Oct 11, 2015 News
– says it was never part of Govt’s manifesto
By Kiana Wilburg
How can the four-month-old government objectively determine that its Ministers deserve a 50 percent salary increase when they have not been evaluated? Moreover, this was never a part of their 2015 campaign manifesto so how did it become priority?
These questions and more, continue to gnaw at the peace of mind of Calvin Bernard, Head of the Transparency Institute Guyana Inc. (TIGI).
The public did not learn about this 50 percent salary increase from a press release from Government’s proficient information arm; it did not learn about this through Government’s revamped programme which airs weekly, “The Public Interest” or from a post Cabinet press briefing with the media.
Such a significant development was published in the Official Gazette of September 25.
The gazette report listed the Prime Minister’s salary as $20,580,000 per annum, while the salary of every Vice-President was listed as $11,135,064 per annum.
Cabinet Ministers’ salaries were listed as $10,439,124 per annum while the Junior Ministers were listed as receiving $8,346,492 per annum.
Bernard said that the increase, like the modification at the level of ministries, was not part of the party’s manifesto for the 2015 elections, “So it begs the question, how did it become such a priority?”
“The way in which it was done suggests that there was hope that it would go unnoticed. One of the first things we learned from the new government was that the Treasury was nearly broke when they took office.
“If we are near broke how do we afford these increases? We should therefore be given a clear explanation on how they will be funded,” the TIGI Head said.
He argued that the salaries paid to public servants are “shameful” and likely drives some to corrupt the systems.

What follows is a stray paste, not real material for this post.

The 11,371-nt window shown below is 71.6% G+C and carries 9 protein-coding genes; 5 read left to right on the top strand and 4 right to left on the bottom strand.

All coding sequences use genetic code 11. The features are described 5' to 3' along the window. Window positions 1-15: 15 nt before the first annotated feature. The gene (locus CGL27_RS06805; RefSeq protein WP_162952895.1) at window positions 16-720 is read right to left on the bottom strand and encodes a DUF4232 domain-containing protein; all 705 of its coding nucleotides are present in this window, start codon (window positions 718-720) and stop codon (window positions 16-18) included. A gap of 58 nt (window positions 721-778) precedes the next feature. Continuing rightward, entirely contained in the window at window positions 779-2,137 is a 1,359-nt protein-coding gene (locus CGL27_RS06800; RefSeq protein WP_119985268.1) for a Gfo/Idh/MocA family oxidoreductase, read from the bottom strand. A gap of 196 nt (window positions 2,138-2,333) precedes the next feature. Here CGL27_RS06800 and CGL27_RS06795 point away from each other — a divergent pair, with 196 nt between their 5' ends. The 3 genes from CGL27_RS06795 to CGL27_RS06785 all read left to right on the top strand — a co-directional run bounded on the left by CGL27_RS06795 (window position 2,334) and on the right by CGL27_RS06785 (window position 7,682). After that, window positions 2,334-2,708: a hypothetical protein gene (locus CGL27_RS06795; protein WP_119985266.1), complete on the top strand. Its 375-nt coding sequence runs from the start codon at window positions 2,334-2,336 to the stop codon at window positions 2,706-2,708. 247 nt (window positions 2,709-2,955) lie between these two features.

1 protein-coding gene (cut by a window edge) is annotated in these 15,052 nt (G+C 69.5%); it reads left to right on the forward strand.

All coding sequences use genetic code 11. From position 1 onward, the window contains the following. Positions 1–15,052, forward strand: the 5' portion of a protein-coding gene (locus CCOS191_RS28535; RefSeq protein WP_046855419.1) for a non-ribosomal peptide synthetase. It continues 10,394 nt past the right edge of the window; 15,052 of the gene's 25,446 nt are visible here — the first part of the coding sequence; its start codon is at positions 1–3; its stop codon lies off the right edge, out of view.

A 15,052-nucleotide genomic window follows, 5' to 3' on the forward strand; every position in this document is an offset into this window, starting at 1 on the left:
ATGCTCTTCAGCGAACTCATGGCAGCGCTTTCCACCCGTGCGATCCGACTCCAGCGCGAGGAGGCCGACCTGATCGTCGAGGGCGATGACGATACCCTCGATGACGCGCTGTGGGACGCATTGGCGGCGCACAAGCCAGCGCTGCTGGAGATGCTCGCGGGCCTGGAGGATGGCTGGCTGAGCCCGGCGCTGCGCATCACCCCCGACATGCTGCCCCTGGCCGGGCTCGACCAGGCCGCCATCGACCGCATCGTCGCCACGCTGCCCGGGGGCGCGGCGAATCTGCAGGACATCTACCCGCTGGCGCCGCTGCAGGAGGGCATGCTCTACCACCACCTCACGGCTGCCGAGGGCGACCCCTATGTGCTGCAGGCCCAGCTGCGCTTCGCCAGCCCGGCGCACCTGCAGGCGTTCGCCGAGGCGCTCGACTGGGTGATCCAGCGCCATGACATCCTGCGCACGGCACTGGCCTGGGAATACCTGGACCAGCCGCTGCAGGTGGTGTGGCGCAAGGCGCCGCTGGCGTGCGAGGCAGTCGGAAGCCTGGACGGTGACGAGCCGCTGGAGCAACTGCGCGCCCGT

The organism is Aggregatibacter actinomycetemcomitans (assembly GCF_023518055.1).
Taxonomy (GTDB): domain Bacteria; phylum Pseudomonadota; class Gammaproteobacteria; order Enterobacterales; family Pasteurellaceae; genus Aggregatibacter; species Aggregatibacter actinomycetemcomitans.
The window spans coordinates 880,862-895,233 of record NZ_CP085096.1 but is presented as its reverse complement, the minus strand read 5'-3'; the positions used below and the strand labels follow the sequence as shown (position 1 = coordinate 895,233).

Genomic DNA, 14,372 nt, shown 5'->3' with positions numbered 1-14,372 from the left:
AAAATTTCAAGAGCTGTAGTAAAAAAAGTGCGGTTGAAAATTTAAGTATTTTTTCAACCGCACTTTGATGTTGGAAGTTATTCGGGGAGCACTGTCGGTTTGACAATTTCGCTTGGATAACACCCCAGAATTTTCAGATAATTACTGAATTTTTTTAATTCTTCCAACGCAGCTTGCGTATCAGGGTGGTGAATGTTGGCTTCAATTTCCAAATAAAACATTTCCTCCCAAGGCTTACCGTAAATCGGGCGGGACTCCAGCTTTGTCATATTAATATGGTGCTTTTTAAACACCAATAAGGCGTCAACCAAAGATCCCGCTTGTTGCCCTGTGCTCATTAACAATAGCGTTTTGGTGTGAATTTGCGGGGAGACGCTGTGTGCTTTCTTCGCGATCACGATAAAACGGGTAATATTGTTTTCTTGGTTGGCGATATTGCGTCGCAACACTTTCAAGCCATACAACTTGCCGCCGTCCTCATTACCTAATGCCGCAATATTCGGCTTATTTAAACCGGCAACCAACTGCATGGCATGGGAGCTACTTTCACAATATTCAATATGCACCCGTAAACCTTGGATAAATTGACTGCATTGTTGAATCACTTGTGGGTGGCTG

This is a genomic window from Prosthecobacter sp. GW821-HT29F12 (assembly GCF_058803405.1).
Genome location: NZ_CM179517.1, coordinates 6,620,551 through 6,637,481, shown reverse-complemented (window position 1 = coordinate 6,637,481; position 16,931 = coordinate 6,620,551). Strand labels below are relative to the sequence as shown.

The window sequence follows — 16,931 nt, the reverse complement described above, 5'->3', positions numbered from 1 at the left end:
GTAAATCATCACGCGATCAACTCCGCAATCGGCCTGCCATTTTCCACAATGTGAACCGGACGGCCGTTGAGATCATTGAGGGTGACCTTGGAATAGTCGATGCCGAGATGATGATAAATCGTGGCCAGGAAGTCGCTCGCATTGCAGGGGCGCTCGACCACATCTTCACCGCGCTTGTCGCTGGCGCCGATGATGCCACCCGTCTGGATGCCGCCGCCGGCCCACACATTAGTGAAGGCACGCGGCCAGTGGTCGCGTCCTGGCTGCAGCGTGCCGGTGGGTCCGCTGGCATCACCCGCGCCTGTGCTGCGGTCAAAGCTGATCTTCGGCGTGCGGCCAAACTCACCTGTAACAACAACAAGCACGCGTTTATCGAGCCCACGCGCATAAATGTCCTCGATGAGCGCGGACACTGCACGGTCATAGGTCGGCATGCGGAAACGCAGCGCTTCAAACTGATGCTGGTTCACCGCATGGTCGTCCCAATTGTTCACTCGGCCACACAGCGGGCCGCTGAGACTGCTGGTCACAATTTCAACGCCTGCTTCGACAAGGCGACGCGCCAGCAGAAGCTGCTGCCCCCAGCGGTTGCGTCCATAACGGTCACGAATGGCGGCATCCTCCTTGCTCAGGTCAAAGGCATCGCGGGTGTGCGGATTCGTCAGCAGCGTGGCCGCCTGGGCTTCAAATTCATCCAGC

Following the tabling of the 2015 budget, the basic minimum wage was increased from $39,540 to $50,000 effective July 1.
Also effective July 1, 2015 was that all other public servants received a five percent salary increase, in addition to $5,000 monthly. Minister of Finance Winston Jordan had stated that this was to allow a greater increase in the lower income brackets.
It had also been announced that workers currently earning $50,000 will have a monthly increase of $7,500, or 15 percent, while a person currently receiving a salary of $100,000 would get a 10 percent increase.
Bernard contended that the public service received increases of “no real consequence” as it relates to giving them a decent living and allowing them to stop corrupt activities; or at least not to think themselves justified in corrupting the system.
In spite of a chorus of disapproval being sung by the Guyana Teachers Union, the Guyana Trades Union Congress, Red Thread and regular letter writers, Minister of State Joseph Harmon insisted earlier this week that the increases are justifiable considering the quality of Cabinet members. “Government has no apologies to make.”